Below is a copy of a letter written by Bill Donohue to NCAA president Mark Emmert commenting on legislation signed on March 26 by Indiana Governor Mike Pence that affirms religious liberty.
March 27, 2015
Mr. Mark Emmert
National Collegiate Athletic Association
700 W. Washington St.
Indianapolis, IN 46206-6222
Dear Mr. Emmert:
I read with interest your concerns about the welfare of student-athletes who will compete in Indianapolis over next week’s Final Four weekend. Your concerns are not noble—they are demagogic.
After Indiana Governor Mike Pence signed the state Religious Freedom Restoration Act (RFRA) yesterday, you said that you were concerned “how this legislation could affect our student-athletes and employees. We will work diligently to assure student-athletes competing in, and visitors attending, next week’s Men’s Final Four in Indianapolis are not impacted negatively by this bill.”
Why the high alert? Do you expect that Christians will take to the street looking for homosexuals to taunt and assault simply because the religious liberties of store owners have been affirmed? If that is not what you mean, then be explicit: What kind of negative impact will you be looking to guard against?
When Governor Pence signed this law, he joined 30 states, and the federal government, in securing religious-liberty protections based on some version of RFRA. You know perfectly well that student-athletes who have competed in these states have never had their rights abridged because of such legislation. If anything, their rights have been expanded. So to say that things might be different in Indianapolis is nothing less than an invidious scare tactic. It also smacks of hostility to religion.
Governor Pence signed the state RFRA because without it, the federal law, which was passed in 1993, would not apply to Indiana (the U.S. Supreme Court stipulated in 1997 that it only applied to states that had adopted their own RFRA). Should the people of Indiana be denied the same coverage that affords most Americans? After all, 19 states have their own RFRA and another 11 have similar laws.
The federal RFRA, upon which all state variations are based, was sponsored by Rep. Nancy Pelosi in the House. Is she the enemy of gays? Sen. Edward Kennedy sponsored it in the Senate. Was he anti-gay? President Bill Clinton signed it. Did he seek to create a hostile environment for gays? Is President Barack Obama also an anti-gay bigot? He voted in favor of the Illinois RFRA when he was in the state senate.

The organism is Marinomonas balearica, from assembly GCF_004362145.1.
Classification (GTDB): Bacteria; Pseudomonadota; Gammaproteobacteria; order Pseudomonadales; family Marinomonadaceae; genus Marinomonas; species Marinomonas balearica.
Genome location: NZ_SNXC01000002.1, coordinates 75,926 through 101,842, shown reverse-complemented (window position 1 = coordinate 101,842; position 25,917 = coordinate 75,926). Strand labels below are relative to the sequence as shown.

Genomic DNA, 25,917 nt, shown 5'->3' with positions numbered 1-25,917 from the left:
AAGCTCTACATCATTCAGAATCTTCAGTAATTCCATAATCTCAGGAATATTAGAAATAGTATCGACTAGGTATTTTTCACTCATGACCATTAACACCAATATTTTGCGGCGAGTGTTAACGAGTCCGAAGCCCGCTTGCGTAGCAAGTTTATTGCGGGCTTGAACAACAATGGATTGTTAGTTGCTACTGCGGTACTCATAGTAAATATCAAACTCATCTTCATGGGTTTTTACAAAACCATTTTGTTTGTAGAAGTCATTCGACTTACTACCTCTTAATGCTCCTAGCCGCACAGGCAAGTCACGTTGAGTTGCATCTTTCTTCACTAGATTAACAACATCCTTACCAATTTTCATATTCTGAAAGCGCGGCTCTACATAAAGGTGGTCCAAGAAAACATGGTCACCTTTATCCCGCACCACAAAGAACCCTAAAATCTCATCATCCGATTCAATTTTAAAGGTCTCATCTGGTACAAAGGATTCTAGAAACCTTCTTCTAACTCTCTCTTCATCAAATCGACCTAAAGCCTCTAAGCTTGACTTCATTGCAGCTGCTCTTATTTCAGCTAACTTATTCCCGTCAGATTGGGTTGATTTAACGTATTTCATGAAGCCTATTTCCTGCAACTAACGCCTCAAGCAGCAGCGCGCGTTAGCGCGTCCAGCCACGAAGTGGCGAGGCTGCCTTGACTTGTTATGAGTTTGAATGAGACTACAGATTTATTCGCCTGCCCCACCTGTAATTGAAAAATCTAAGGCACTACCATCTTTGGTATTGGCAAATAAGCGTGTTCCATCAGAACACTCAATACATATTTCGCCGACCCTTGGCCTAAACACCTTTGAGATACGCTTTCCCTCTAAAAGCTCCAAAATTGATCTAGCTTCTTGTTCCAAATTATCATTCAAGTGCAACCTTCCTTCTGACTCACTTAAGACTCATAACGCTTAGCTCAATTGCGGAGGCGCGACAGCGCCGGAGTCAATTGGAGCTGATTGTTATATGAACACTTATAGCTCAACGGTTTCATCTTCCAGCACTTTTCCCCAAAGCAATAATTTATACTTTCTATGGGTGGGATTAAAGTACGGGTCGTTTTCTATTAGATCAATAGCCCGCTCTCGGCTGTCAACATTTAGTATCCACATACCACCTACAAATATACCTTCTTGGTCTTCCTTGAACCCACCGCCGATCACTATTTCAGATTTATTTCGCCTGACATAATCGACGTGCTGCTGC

Is there any evidence that RFRA has subsequently fostered a negative milieu for gays, or anyone else? If so, please share it with the rest of us. It is hardly controversial to say that what these aforementioned Democrats did was to merely affirm our First Amendment right to religious liberty. That is what Governor Pence is doing now.
Have you actually read RFRA? Or are you relying solely on politically correct, and factually bogus, interpretations? For example, nowhere in the federal legislation, or in any of the state versions, is there any mention of sexual orientation. RFRA simply ensures that the government cannot “substantially burden” a person’s exercise of religious liberty unless there is a “compelling government interest,” and that it is the “least restrictive means” available. It doesn’t create a hostile environment for anyone.
When Governor Pence signed this law, he stressed that it does not apply to disputes between private parties unless there is some government involvement. He is correct. So much for the hype about business owners running roughshod over an individual’s constitutional rights.
I want to make it clear that I am not writing to you at the behest of Governor Pence. I have never met, nor had any contact with, either him or anyone on his staff. Furthermore, I am neither a Republican or a Democrat. I am the president of the nation’s largest Catholic civil rights organization, and as such I am concerned about real-life threats to religious liberty (e.g, the Health and Human Services mandate of the Affordable Care Act that would force Catholic non-profit entities to fund abortion-inducing drugs, contraception, and sterilization in their health plans). It is because of such draconian bills that states are adopting RFRA protections. They are not doing so as a pretext to abridge anyone’s rights.
It would be such a relief to learn that you are reconsidering your threat to pull future NCAA events from Indianapolis. But if you do not reverse your position, then you have a moral obligation to raze all of the lavish buildings that comprise the NCAA headquarters in Indianapolis and set up shop someplace else. This would include bulldozing your brand new 130,000 square-foot addition to the NCAA’s national office in White River State Park. Don’t forget to level the Hall of Champions as well.
Surely you could set up shop in one of the minority of states that do not support RFRA. Were you to stay put, someone might think you are a phony, among other things.
William A. Donohue, Ph.D.